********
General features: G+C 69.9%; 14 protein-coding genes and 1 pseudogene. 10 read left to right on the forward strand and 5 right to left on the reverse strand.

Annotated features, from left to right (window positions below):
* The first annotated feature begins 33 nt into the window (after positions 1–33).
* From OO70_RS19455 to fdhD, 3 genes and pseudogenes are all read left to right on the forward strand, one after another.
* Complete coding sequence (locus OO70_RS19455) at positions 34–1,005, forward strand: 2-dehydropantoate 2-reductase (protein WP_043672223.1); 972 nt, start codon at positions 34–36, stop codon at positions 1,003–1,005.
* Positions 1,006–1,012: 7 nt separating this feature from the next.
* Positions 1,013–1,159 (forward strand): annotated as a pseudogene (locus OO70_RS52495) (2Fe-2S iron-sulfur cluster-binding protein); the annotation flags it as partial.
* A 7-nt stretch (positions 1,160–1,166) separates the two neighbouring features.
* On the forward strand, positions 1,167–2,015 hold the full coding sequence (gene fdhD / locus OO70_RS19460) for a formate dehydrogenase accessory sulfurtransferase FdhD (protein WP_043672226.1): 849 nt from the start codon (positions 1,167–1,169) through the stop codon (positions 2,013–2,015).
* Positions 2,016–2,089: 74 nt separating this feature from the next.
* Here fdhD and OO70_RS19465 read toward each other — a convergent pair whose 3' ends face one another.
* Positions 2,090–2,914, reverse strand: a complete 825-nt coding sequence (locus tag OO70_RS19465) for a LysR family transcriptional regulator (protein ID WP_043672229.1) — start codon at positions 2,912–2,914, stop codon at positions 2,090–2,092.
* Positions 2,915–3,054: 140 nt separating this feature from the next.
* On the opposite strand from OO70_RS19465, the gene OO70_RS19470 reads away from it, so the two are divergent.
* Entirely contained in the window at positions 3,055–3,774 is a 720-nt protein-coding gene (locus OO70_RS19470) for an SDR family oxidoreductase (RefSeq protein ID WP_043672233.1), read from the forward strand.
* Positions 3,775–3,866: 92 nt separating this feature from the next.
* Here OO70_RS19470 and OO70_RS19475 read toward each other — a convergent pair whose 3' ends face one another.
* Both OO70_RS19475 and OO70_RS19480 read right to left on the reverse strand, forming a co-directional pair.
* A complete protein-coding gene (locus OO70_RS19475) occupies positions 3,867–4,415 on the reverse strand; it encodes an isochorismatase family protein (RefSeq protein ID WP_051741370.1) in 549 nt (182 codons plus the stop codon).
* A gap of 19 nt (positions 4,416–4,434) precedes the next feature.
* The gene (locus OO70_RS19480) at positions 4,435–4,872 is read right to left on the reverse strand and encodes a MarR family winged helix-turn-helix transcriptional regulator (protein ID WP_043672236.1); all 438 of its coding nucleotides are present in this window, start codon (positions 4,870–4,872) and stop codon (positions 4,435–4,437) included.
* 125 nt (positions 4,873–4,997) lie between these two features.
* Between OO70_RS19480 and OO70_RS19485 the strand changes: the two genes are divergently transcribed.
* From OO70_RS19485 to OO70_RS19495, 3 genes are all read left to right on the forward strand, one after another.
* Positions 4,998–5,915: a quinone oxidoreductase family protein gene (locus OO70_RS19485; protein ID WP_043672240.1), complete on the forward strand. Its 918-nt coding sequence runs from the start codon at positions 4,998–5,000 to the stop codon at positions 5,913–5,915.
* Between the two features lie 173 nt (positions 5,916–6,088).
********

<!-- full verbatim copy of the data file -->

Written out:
General features: G+C 69.9%; 14 protein-coding genes and 1 pseudogene. 10 read left to right on the forward strand and 5 right to left on the reverse strand.

Annotated features, from left to right (window positions below):
* The first annotated feature begins 33 nt into the window (after positions 1–33).
* From OO70_RS19455 to fdhD, 3 genes and pseudogenes are all read left to right on the forward strand, one after another.
* Complete coding sequence (locus OO70_RS19455) at positions 34–1,005, forward strand: 2-dehydropantoate 2-reductase (protein WP_043672223.1); 972 nt, start codon at positions 34–36, stop codon at positions 1,003–1,005.
* Positions 1,006–1,012: 7 nt separating this feature from the next.
* Positions 1,013–1,159 (forward strand): annotated as a pseudogene (locus OO70_RS52495) (2Fe-2S iron-sulfur cluster-binding protein); the annotation flags it as partial.
* A 7-nt stretch (positions 1,160–1,166) separates the two neighbouring features.
* On the forward strand, positions 1,167–2,015 hold the full coding sequence (gene fdhD / locus OO70_RS19460) for a formate dehydrogenase accessory sulfurtransferase FdhD (protein WP_043672226.1): 849 nt from the start codon (positions 1,167–1,169) through the stop codon (positions 2,013–2,015).
* Positions 2,016–2,089: 74 nt separating this feature from the next.
* Here fdhD and OO70_RS19465 read toward each other — a convergent pair whose 3' ends face one another.
* Positions 2,090–2,914, reverse strand: a complete 825-nt coding sequence (locus tag OO70_RS19465) for a LysR family transcriptional regulator (protein ID WP_043672229.1) — start codon at positions 2,912–2,914, stop codon at positions 2,090–2,092.
* Positions 2,915–3,054: 140 nt separating this feature from the next.
* On the opposite strand from OO70_RS19465, the gene OO70_RS19470 reads away from it, so the two are divergent.
* Entirely contained in the window at positions 3,055–3,774 is a 720-nt protein-coding gene (locus OO70_RS19470) for an SDR family oxidoreductase (RefSeq protein ID WP_043672233.1), read from the forward strand.
* Positions 3,775–3,866: 92 nt separating this feature from the next.
* Here OO70_RS19470 and OO70_RS19475 read toward each other — a convergent pair whose 3' ends face one another.
* Both OO70_RS19475 and OO70_RS19480 read right to left on the reverse strand, forming a co-directional pair.
* A complete protein-coding gene (locus OO70_RS19475) occupies positions 3,867–4,415 on the reverse strand; it encodes an isochorismatase family protein (RefSeq protein ID WP_051741370.1) in 549 nt (182 codons plus the stop codon).
* A gap of 19 nt (positions 4,416–4,434) precedes the next feature.
* The gene (locus OO70_RS19480) at positions 4,435–4,872 is read right to left on the reverse strand and encodes a MarR family winged helix-turn-helix transcriptional regulator (protein ID WP_043672236.1); all 438 of its coding nucleotides are present in this window, start codon (positions 4,870–4,872) and stop codon (positions 4,435–4,437) included.
* 125 nt (positions 4,873–4,997) lie between these two features.
* Between OO70_RS19480 and OO70_RS19485 the strand changes: the two genes are divergently transcribed.
* From OO70_RS19485 to OO70_RS19495, 3 genes are all read left to right on the forward strand, one after another.
* Positions 4,998–5,915: a quinone oxidoreductase family protein gene (locus OO70_RS19485; protein ID WP_043672240.1), complete on the forward strand. Its 918-nt coding sequence runs from the start codon at positions 4,998–5,000 to the stop codon at positions 5,913–5,915.
* Between the two features lie 173 nt (positions 5,916–6,088).